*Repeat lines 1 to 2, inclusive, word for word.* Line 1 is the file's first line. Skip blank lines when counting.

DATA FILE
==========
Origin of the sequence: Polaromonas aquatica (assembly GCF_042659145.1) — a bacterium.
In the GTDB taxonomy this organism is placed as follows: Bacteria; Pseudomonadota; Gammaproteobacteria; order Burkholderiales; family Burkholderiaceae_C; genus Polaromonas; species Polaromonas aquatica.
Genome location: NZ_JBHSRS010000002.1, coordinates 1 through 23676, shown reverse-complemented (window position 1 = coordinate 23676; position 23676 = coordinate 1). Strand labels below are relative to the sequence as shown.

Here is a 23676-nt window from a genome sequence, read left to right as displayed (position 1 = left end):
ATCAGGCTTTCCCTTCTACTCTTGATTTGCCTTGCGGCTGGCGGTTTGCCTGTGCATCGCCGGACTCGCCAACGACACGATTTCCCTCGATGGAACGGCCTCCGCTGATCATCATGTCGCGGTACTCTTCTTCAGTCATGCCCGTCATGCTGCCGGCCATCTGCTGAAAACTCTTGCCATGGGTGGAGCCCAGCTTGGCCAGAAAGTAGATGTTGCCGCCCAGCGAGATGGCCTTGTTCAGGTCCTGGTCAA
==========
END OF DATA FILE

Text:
Origin of the sequence: Polaromonas aquatica (assembly GCF_042659145.1) — a bacterium.
In the GTDB taxonomy this organism is placed as follows: Bacteria; Pseudomonadota; Gammaproteobacteria; order Burkholderiales; family Burkholderiaceae_C; genus Polaromonas; species Polaromonas aquatica.